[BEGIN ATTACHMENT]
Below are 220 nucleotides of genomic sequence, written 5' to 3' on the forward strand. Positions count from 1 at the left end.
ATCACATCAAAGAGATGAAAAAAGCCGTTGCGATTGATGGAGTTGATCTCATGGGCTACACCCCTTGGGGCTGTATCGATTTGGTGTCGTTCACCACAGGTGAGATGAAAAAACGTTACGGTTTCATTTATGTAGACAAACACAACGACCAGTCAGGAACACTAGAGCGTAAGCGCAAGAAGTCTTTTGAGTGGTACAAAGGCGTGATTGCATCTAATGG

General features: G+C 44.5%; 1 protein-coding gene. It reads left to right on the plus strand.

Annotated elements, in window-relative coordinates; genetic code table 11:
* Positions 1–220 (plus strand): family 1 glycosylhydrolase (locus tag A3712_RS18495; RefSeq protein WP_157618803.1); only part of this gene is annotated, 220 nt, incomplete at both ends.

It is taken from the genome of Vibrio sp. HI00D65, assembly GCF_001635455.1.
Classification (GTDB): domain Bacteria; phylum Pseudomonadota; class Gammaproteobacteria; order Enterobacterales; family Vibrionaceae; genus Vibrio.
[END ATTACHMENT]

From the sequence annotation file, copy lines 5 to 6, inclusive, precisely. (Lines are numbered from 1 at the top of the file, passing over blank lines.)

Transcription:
* Positions 1–220 (plus strand): family 1 glycosylhydrolase (locus tag A3712_RS18495; RefSeq protein WP_157618803.1); only part of this gene is annotated, 220 nt, incomplete at both ends.

It is taken from the genome of Vibrio sp. HI00D65, assembly GCF_001635455.1.